Then the hot gases are passed into an ultra high speed gas centrifuge and are substantially quantitatively separated into lighter and heavier gases. The oxides of sulfur, being substantially heavier than the carbon dioxide, oxygen, nitrogen and carbon monoxide are separated as a substantially pure fraction and may be utilized in the same manner as hot sulfur oxides produced from the burning of elemental sulfur, for example.
The ultra high speed gas centrifuge, well known in the art, generally consists of a specially designed spindle operating at extremely high speeds inside a stationary housing. In order to obtain the most efficient use of such a device, generally the spindle is rotated at a speed just below the point at which the centrifugal force imposed will be sufficient to cause the spindle to fly apart. An alternate device involving no moving parts may also be utilized for the purposes of obtaining a reasonably quantitative separation of the sulfur containing gases from the remaining gases in the fuel gas mixture. This is a gas cyclone through which the gases are passed at an extremely high rate of speed. This device is not as efficient as the ultra high speed gas centrifuge but the desired levels of separation are obtained by using multiples of these units in tandem with separation slots available so that this collection of multiple units operate in a fashion for obtaining the desired purity.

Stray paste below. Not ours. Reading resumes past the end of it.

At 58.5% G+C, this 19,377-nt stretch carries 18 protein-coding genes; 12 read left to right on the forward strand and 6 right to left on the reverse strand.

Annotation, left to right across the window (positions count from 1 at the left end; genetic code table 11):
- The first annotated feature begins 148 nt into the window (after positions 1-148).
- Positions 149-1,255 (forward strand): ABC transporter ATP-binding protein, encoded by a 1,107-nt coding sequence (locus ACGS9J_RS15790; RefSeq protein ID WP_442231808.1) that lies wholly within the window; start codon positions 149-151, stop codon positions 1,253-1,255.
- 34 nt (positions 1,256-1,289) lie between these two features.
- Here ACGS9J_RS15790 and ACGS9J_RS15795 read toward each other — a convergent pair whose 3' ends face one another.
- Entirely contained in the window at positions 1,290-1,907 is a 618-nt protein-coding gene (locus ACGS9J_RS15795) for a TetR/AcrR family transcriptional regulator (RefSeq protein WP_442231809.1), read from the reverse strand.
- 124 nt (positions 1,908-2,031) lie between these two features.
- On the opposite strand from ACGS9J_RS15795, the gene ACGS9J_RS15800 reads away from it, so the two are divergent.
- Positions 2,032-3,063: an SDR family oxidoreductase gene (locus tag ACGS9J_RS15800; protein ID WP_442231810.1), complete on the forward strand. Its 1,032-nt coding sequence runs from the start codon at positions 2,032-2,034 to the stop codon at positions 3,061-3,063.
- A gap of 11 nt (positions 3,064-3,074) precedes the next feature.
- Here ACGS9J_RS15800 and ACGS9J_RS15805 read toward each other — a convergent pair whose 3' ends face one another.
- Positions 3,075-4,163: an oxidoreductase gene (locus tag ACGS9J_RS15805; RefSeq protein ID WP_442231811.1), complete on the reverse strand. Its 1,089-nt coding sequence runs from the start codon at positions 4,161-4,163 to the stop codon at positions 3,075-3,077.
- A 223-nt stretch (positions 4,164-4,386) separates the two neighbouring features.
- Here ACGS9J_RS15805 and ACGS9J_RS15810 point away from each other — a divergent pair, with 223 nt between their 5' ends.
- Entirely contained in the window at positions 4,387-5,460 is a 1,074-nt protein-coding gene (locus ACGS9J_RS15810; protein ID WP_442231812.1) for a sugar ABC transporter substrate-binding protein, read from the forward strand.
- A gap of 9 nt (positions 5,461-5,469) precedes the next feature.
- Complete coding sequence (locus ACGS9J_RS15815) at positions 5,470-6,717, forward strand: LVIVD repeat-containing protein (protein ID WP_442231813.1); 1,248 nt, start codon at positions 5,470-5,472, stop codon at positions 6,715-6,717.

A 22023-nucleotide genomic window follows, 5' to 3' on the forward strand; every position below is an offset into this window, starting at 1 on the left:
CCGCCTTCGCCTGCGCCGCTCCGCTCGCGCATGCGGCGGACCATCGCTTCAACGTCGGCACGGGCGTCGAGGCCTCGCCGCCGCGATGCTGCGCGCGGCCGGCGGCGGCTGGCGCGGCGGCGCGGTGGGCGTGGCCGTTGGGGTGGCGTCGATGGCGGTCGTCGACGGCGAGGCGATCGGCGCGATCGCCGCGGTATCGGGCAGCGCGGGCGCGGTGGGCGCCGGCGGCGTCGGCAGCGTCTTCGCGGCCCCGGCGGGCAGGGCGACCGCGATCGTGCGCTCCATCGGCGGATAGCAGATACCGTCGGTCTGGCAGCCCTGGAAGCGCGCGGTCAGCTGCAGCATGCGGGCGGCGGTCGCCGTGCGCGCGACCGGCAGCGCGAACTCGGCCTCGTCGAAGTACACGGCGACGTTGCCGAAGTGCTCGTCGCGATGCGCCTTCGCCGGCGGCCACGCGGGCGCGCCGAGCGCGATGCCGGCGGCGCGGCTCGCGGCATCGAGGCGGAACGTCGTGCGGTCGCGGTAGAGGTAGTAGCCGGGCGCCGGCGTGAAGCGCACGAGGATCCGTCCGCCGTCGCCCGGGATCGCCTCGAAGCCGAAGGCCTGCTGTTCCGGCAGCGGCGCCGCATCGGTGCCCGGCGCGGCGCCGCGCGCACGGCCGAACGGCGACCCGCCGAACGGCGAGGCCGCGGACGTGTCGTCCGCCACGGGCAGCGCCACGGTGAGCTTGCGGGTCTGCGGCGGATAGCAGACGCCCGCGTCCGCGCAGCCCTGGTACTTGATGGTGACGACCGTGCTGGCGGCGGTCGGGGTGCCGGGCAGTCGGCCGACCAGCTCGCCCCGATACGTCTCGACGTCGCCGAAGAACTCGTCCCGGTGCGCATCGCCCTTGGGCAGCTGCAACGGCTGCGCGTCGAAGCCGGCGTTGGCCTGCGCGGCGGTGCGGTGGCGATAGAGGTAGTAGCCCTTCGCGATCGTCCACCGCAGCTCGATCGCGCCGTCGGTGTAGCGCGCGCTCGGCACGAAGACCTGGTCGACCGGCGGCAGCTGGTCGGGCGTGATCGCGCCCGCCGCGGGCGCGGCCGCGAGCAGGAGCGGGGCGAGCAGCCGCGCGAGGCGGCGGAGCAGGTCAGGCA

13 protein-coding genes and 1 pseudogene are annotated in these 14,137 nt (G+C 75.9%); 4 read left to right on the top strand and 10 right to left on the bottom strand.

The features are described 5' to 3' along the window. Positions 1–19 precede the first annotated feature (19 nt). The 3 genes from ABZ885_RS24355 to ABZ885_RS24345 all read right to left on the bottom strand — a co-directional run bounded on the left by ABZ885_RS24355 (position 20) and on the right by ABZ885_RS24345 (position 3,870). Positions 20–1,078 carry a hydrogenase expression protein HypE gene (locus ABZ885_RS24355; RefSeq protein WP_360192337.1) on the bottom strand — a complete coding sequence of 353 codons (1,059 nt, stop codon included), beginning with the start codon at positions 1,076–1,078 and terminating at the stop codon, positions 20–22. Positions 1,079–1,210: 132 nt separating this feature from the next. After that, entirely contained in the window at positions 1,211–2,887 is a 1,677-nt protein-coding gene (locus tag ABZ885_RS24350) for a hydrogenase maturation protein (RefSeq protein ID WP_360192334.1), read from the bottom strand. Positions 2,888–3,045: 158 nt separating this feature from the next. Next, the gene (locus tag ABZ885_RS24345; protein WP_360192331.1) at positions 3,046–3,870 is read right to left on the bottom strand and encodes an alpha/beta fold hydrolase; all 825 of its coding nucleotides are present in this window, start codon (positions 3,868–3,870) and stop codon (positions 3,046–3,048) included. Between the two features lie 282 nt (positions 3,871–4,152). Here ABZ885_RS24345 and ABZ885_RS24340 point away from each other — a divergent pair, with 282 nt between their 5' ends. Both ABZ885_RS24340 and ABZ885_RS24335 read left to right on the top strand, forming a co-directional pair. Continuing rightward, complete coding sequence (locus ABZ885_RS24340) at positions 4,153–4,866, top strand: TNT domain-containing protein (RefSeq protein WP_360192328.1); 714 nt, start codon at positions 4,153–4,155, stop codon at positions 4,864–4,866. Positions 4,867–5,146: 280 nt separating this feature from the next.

The manner in which gas separation and purification is accomplished is depicted as follows: ##STR1## By utilizng a sufficient number of stages, a relatively pure heavy fraction containing all of the sulfur oxides is recovered separately from the lighter nitrogen and carbon oxides.